Even text in smaller fonts looks clear on this Kindle, and you can feel free to drop the font size to fit more text per page without worrying about readability getting adversely affected. Things are great under direct sunlight too, and you also get adjustable front lighting that lets you use this Kindle even in a dark room. Speaking of dark, there’s more which brings me to my next point.

Dark mode is a great addition
While the new Kindle can be used in pitch dark, it is not the most comfortable experience for others in the room. Say you like to read in bed, the screen glow can be a distraction for the person next to you. That’s where Dark mode comes in, which turns the screen black and the text white, thus providing a much soothing reading experience even for the person using this Kindle. This is a great addition and can simply be activated by pulling down the top menu.


Kindle 11th Gen Review Dark mode
Image Credit: Tech2 | Ameya Dalvi

16 GB internal storage
It is not just the pixel density that Amazon has bumped up in the new Kindle. The storage has doubled up too from 8 GB to 16 GB. Frankly, even 8 GB was good enough given that the size of most ebooks is just an MB or two at most. And 16 GB (13.2 GB available) will let you store thousands of ebooks on this device. Imagine the weight of a few thousand books being just 158 grams. Don’t we love technology?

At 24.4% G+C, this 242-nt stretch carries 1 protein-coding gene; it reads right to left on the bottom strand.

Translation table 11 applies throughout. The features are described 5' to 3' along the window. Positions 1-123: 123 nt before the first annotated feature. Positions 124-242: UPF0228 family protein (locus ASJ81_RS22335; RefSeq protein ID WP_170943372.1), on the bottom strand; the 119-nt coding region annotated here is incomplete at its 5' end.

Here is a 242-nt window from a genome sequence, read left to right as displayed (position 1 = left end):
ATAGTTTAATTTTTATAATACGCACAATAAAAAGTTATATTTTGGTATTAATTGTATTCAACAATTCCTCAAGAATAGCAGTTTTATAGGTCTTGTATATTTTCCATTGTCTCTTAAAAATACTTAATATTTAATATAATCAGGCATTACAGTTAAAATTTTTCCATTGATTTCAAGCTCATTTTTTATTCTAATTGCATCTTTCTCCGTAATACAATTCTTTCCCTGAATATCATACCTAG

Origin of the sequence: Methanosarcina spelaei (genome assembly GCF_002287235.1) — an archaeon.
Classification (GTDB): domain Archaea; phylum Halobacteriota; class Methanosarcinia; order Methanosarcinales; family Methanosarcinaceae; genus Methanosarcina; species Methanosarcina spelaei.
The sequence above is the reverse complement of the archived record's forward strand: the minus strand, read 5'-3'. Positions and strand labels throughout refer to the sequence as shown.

Improved battery backup and USB-C port for charging
The battery backup has also seen a good 50% improvement over its predecessor. The company claims a battery life of 6 weeks for the new Kindle; the catch being – at 30 minutes of daily reading. The battery life will vary depending on your usage. At a little over an hour of daily reading, it easily lasted over a fortnight for me, which is perfectly fine given that you will need to charge this device only twice a month at most. 

Kindle 11th Gen Review USB-C port
Image Credit: Tech2 | Ameya Dalvi

It lasts that much longer if you don’t use it at all for a week or so. The standby time is great here with hardly any battery drain when not in use. Another notable improvement is the presence of a USB-C port, which took a couple of generations too long to arrive, but it is finally here. A standard 10 Watts USB-C charger takes about four hours to charge this Kindle fully.

What we did not like about the All-new Kindle: